Right back at you Gazza, and yes you’re right, he really could. Jess was at it time and time again against Rangers. His free kick and brilliant on-the-turn volley a few seasons later come to mind. He was always a thorn in Ranger’s side and as the mid-to-late nineties drew in he was about the only ammunition I had against my title-gobbling Rangers-supporting school pals.
Gazza wasn’t the only one impressed by Jess’ exploits with reported interest from Italy and high flying Serie A clubs such as Parma at the time. Jess however opted for an ill-fated move to a Coventry side managed by Gordon Strachan and locked in a relegation battle.
Jess was never suited to a team battling relegation and he managed just one goal in a difficult season which ended with Coventry narrowly staying in the Premiership by one point. He returned to Aberdeen just a season after he had left and it wasn’t long before he was back battling for survival at the bottom of the table. Having left an Aberdeen team packed with talent but perhaps not reaching its potential he returned to one that was in decline. The end of Roy Aitken’s reign as manager and the beginning of Alex Miller’s short reign marked a dark slump into absolute mediocrity and financial turmoil. Even at his then apparent post-best, it was obvious Jess was playing well below his obvious abilities.
Over two spells at Aberdeen Jess gave the club 13 years of service and was perhaps a victim of his own loyalty. For non AFC fans the mention of Eoin Jess’s name is often met with one word, ‘potential’ – a player that perhaps never quite fulfilled that potential. It is a fair argument. Jess himself has admitted he should never have moved to Coventry, and given his time again he would have held out for a move to Italy.
For me it wasn’t so much the move to Coventry but his return to Aberdeen that was problematic for Jess. It comes down to circumstance, when he returned to the club in 1997 it was at the tail end of a disastrous policy of over-spending and the beginning of the club’s freefall towards the bottom of the table. Jess had started his professional career in a team that lost out on the title on the last day of the season at Ibrox, a team that had completed a domestic cup double. He was instrumental in the club finishing second in the 92/93 season, he almost single handily won the League Cup in 1995, and had some truly impressive European performances to boot.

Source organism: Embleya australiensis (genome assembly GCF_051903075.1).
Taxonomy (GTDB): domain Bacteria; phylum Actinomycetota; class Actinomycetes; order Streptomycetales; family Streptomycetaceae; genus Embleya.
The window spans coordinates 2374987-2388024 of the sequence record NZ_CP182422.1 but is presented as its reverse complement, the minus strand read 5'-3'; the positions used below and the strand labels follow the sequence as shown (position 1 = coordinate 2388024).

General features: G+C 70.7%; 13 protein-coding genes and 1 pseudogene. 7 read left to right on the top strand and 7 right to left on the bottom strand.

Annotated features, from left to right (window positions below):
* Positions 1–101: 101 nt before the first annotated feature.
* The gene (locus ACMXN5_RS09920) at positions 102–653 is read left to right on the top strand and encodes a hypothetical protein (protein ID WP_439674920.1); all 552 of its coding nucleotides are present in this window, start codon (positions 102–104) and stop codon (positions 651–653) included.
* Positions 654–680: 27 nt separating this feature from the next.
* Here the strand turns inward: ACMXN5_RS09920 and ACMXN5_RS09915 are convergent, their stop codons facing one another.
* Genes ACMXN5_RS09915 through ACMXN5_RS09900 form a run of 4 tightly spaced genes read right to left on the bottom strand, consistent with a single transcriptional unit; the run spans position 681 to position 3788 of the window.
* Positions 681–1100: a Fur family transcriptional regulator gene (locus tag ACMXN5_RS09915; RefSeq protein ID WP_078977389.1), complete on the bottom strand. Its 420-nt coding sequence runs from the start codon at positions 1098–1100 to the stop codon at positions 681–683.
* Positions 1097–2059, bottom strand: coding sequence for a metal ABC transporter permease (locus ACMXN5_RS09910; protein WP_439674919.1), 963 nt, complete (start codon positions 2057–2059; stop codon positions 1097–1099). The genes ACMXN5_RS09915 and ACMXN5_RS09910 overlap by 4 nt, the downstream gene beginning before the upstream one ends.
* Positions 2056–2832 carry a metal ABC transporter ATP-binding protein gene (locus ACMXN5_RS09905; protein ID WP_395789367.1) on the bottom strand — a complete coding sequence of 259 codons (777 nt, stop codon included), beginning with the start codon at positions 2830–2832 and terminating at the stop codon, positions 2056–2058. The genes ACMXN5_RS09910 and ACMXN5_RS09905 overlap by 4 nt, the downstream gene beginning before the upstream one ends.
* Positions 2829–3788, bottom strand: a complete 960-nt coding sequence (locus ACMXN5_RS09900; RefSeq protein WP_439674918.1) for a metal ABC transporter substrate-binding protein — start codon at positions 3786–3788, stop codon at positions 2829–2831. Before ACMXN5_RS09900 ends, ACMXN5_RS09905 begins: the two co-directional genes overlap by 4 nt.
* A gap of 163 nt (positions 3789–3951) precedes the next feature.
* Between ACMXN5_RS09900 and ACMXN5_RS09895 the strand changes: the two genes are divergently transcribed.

When Jess re-joined the Dons in 1997 perhaps he expected a team like the one he had honed his talents at in the early nineties, or at least a club with the ambition to do so. What he actually got was a succession of bog-standard Aberdeen sides and even then Jess rarely disappointed in such mediocre surroundings. He was eventually frozen out by manager Ebbe Skovdahl in 2001 for questioning the club’s ambition. It was an unceremonious end for such a fantastic and celebrated servant of the club.
There is no doubt that had Eoin Jess left the club at the height of his prowess he would have more Scotland caps, more winners’ medals, and more money in his bank account. I am of course glad that he didn’t. Players like Shearer, Gerrard -and yes I am putting Jess in that category – could have moved and could have achieved more at different clubs, but had they done so they would never have been awarded the cult status afforded to them in their respective cities. Eoin Jess fits that bill. News of Jess’s untimely stroke at the age of 38 in 2009 was as upsetting at the time as watching him break his leg against Clydebank all those years earlier, he’s since made a full recovery.
Eoin Jess was more than a good player, for me he represents a happy childhood and brings me back to those days smashing the ball against the garage door. His name still comes up frequently when my family get together and he featured heavily in my best man speech when my brother got married a few years ago. I can only hope that any future Downie sprogs have such an iconic and gifted player to idolise in their youth.
Puts pen down, and wipes tear from eye.